Your employer brand isn’t just for permanent employees

Nurturing Diversity in the Workplace
Successful companies align their marketing and HR departments, to create powerful and effective employer brands. By leveraging each other’s strengths, they come together to create a meaningful dialogue about why candidates would want to work for their organisation. These compelling messages and strategies are used by recruitment teams or an RPO (Recruitment Process Outsourcing) partner, to persuade in-demand talent to press the ‘apply’ button, or sign-up to join their talent community.

An effective employer brand strategy  is one of the most important aspects of a successful recruiting function. These days, businesses increasingly recognise the importance of their employer brand – so they expect the recruitment function to proactively protect, promote and enhance it.

However, can the same be said when it comes to contingent labour? Businesses that manage their temporary workforce themselves rarely have the time, resource or impetus to address the gap in strategy for this audience. Those who outsource the management of continent labour, via a Managed Service Provider (MSP), are feeling it more than ever.

Despite the obvious benefits of integrating a compelling employer brand into their recruitment activities, most organisations’ efforts are confined to their permanent recruitment. Few organisations reference employment for temporary or contingent workers in the public domain. Those that do, tend to separate it from their offering for permanent workers. This mindset reinforces the perception that contingent workers are somehow separate to the rest of the workforce.

Why is this important?

In short, the contingent workforce is growing at a phenomenal rate, shows no sign of slowing down any time soon. In fact, some organisations operate a 50/50 split between full-time employees and non-full time employees, making contingent labour critical to the success of the organisation.

The Association of Independent Professionals and the Self-Employed (IPSE) recently reported that there are 1.91 million freelance workers in the UK – a 36% increase since 2008. Elsewhere in the world, Upwork – an online workplace for freelancers – has reported that one in three workers in the US is now a freelancer, a figure they claim could hit 50% by 2020.

At ManpowerGroup, our own research demonstrates that this trend is set to continue. When we recently interviewed 19,000 millennials to get their perspective on the future world of work, 75% said they’re currently working in a full-time, permanent role. However, 50% of those surveyed would be open to non-traditional forms of employment in the future, including contracting, freelancing, and gig working. Added to this, when we recently surveyed 14,000 workers about their job search preferences, flexibility was cited as being one of the most important factors individuals consider when searching for jobs. It’s also one of the key benefits of working in a temporary or contract role.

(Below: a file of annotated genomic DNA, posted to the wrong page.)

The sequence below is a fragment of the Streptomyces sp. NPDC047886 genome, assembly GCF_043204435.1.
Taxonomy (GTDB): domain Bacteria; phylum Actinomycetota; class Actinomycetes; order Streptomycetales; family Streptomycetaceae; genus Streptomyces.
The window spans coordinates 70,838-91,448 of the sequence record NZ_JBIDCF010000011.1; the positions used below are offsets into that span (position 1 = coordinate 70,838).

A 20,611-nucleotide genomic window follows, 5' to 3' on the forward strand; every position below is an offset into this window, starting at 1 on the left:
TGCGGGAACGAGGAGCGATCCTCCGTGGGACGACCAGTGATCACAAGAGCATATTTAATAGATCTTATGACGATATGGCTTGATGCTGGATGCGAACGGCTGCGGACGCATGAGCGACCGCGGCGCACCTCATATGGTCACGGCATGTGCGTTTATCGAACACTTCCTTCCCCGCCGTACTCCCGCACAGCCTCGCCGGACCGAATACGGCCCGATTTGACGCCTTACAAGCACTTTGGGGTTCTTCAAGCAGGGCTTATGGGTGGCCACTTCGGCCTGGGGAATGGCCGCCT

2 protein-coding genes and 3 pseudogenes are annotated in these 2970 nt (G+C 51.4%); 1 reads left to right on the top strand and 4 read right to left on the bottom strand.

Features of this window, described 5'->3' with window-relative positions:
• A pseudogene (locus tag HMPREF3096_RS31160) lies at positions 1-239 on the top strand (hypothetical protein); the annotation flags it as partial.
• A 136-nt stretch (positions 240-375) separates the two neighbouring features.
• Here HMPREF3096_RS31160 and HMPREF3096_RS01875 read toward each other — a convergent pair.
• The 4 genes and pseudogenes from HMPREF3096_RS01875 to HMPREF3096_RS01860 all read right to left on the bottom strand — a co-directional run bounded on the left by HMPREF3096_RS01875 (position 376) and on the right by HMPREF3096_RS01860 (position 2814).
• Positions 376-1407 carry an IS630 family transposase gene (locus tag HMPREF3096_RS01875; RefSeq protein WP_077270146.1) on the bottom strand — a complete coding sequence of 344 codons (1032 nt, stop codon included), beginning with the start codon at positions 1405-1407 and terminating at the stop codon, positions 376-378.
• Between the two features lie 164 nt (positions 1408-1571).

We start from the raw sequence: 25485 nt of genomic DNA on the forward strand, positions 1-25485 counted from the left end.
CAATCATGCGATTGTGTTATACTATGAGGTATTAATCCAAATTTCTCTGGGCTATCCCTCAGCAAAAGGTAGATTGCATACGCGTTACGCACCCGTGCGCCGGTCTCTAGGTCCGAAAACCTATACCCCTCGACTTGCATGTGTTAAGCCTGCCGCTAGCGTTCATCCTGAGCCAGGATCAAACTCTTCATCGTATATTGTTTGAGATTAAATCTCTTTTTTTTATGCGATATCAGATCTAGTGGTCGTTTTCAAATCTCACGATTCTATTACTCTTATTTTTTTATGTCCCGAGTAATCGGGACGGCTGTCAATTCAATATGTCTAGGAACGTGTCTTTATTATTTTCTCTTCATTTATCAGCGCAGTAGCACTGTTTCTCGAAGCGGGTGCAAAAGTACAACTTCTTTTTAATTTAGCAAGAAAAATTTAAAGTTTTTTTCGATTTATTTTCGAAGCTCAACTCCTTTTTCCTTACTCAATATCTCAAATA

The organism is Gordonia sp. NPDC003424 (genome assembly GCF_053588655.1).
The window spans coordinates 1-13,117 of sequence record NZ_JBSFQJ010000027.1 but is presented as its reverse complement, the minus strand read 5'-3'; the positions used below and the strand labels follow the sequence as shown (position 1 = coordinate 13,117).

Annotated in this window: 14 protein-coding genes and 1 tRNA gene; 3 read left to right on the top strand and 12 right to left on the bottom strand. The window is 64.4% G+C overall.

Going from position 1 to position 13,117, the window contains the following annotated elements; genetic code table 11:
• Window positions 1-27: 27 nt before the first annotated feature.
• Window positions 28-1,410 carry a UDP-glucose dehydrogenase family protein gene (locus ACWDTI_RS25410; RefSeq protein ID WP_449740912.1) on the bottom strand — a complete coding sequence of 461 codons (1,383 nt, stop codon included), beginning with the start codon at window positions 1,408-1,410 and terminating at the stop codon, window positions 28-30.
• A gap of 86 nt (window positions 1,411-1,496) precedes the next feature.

With the contingent workforce set to continue growing in the years ahead, it’s critical that employers align their workforce strategies accordingly. Talent shortages already have a significant impact on businesses, having worsened year-on-year in six of the nine largest global economies. Failure to adapt and align to the changing workforce composition will make this difficult situation even worse.

Building a compelling employer brand for a contingent workforce

More and more employers recognise that they need to break down the barriers between their permanent and non-permanent staff. Future workforce strategies will call for enterprise-wide implementation, regardless of how someone is employed – and this includes employer branding.

However, while many organisations are comfortable with aligning their EVP to the needs of permanent workers, many struggle with how to do the same with their contingent workforce. After all, what appeals to a permanent worker may not necessarily have the same appeal for contractors – and vice versa. Consideration therefore needs to be given to whether or not your existing employer brand is fit for purpose, with this new audience in mind.